Beijing has unveiled a draft law to regulate how Chinese tech companies use algorithms, which are at the heart of nearly every profitable tech business today, from news aggregation and short videos to ride-hailing, e-commerce, and food delivery. Manish Singh wrote a summary of the policy, and here’s a detailed look at China’s top cyberspace watchdog’s 30-point proposal.
Beijing is plainly concerned about how entirely machine-recommended content can deviate from Communist Party norms, even to the harm of national interests. Algorithms, in its opinion, should rigorously correspond with the national interest: Mainstream values should be upheld by algorithmic suggestions and should not be utilized in any way that jeopardizes national security. Regulators want firms’ algorithmic black boxes to be more transparent, and they’re holding them liable for the outcomes of their computer codes. For instance, service providers should be accountable for algorithm security. They should set up a system for reviewing published material, algorithmic procedures, and security oversight, establish and publish algorithmic recommendation rules that are appropriate. Users should not be enticed into an addiction, high-value consumption, or any other behavior that violates public order by service providers.
In addition, the government is cracking down on discriminatory algorithms and giving customers more control: User interests should not be based on illegal or damaging information, nor should sexist or prejudiced user tags be created.
Users should be informed about the logic, intent, and methods of algorithms in use by service providers. Users should be able to disable algorithmic features from service providers. Regulators do not want internet powerhouses to sway public opinion or thinking. Even though it is not stated in the text, censorship control will almost certainly stay in the authorities’ control.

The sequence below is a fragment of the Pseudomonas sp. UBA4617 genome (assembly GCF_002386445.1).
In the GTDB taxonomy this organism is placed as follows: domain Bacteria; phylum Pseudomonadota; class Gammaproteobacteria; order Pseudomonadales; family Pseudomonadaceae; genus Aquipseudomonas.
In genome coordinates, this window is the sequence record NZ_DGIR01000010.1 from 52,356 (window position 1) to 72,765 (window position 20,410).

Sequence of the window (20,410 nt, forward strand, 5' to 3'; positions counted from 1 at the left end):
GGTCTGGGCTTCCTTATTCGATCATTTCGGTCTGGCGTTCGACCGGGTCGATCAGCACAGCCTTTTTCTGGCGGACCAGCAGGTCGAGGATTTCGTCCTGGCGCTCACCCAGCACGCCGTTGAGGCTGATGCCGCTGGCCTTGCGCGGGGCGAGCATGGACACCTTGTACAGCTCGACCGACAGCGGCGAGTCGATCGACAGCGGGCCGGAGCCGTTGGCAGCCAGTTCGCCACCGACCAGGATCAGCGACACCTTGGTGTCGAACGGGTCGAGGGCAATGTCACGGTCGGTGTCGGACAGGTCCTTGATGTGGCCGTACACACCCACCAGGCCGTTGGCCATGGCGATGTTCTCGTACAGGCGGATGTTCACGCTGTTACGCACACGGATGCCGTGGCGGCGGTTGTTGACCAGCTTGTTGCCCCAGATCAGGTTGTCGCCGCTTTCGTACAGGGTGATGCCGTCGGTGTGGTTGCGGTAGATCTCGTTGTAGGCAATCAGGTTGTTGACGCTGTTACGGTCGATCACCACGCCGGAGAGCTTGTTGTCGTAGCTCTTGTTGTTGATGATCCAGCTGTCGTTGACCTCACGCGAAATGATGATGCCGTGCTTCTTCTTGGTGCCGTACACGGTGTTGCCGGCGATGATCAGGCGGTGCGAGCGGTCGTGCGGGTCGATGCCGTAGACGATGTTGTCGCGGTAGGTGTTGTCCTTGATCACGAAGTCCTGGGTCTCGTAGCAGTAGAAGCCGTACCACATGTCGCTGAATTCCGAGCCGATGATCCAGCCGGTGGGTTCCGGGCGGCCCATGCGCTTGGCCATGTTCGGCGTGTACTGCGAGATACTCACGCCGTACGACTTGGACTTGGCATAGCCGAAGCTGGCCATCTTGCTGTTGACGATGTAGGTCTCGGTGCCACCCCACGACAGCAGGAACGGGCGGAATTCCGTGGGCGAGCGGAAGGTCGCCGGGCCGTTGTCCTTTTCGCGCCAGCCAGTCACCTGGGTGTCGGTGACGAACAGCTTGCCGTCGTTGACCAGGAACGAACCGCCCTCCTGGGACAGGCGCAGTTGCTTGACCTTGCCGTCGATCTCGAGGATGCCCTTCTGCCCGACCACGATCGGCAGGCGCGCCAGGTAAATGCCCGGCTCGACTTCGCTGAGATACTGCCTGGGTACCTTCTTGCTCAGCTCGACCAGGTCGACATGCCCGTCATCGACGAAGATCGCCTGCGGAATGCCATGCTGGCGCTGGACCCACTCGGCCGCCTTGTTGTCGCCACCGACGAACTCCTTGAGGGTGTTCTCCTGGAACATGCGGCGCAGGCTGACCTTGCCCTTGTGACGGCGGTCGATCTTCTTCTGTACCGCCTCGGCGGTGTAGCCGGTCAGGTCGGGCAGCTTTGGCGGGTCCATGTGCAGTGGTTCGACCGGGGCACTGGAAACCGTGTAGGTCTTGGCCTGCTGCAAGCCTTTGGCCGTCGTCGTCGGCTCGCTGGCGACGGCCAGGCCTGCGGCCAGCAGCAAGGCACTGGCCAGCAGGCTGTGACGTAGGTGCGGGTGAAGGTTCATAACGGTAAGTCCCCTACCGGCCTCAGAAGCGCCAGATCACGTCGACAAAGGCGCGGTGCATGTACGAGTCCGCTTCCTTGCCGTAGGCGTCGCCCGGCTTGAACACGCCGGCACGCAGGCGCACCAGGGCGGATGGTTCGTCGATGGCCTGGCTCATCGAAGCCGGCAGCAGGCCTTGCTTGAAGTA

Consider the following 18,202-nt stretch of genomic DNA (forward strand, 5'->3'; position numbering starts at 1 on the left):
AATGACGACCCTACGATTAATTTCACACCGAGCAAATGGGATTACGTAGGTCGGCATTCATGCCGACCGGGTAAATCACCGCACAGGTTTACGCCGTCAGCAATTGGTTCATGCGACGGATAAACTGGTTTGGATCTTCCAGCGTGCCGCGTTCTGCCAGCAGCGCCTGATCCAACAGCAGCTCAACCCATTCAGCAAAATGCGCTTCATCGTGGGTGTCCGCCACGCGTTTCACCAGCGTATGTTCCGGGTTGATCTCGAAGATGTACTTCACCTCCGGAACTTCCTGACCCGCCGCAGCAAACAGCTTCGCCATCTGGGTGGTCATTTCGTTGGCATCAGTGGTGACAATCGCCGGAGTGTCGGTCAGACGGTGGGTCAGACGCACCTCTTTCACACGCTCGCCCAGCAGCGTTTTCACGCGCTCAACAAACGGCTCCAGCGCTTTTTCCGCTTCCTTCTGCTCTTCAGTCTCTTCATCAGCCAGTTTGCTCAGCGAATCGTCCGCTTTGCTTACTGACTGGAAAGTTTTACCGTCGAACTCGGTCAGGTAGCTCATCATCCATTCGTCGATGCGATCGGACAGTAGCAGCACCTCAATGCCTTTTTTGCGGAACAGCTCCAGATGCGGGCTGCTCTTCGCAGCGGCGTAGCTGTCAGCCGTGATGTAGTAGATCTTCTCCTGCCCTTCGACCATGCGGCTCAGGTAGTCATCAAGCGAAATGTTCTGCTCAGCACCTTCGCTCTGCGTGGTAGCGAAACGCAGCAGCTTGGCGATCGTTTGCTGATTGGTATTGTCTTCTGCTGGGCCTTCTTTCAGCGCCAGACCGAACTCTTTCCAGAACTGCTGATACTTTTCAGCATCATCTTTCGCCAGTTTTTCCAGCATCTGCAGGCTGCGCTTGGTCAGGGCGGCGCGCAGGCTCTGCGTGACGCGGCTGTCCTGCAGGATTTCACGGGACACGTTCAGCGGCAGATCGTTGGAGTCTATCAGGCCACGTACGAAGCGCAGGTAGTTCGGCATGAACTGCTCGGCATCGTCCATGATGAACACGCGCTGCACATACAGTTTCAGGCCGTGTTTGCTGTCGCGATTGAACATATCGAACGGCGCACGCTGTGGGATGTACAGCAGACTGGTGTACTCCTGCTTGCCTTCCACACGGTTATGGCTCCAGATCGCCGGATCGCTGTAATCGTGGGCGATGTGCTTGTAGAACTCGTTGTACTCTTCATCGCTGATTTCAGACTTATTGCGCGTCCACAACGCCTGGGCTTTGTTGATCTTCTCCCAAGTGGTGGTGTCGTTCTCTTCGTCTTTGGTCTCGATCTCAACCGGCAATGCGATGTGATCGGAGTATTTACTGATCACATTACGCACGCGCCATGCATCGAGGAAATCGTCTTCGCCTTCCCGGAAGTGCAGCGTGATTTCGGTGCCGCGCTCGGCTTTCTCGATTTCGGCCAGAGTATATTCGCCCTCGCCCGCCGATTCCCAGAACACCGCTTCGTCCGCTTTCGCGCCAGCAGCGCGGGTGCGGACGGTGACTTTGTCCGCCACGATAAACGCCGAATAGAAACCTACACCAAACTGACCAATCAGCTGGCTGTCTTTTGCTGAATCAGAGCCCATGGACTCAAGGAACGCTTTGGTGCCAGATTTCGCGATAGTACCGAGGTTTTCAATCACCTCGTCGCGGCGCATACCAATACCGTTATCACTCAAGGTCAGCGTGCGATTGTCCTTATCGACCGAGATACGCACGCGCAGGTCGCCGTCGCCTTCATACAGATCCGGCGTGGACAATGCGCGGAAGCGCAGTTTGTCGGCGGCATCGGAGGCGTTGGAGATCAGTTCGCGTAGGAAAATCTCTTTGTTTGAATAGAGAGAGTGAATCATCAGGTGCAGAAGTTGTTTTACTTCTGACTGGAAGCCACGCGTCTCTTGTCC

Service providers should not employ algorithms to block information, make massive recommendations, manipulate ranks or search results to provide themselves preferential treatment or unfair competition, sway online opinions, or avoid regulatory inspection. Specific algorithms, like many other elements of the computer industry, must be approved by the government. In the event of an investigation, IT companies must also send over their algorithms to the police. If service providers’ recommendation algorithms have the potential to influence public opinion or mobilize civilians, they should file a report with the government.
Service providers shall preserve a record of their suggestion algorithms for at least six months and offer it to law administration departments for investigation reasons. If passed, the regulation will upend Chinese internet companies’ fundamental business models, which depend on algorithms to generate money. Programmers must be able to decipher these rules and interpret their code for regulators. The new law appears to go beyond the limits of data protection standards in the European Union, but how the Chinese one will be implemented remains to be seen.
Xiaomi said on its most recent earnings call that it will purchase DeepMotion, a Beijing-centered autonomous driving business, to help with its autonomous driving efforts. The deal would cost Xiaomi $77.3 million, with “a lot of that in terms of stock” and “a lot of such payments deferred until specific milestones are met,” according to Xiaomi president Wang Xiang, who spoke on the call. Xiaomi’s founder, Lei Jun, had previously hinted at the company’s intention to enter the congested market. Lei revealed on Weibo, China’s counterpart of Twitter, on July 28 that the company is hiring 500 autonomous driving professionals across the country.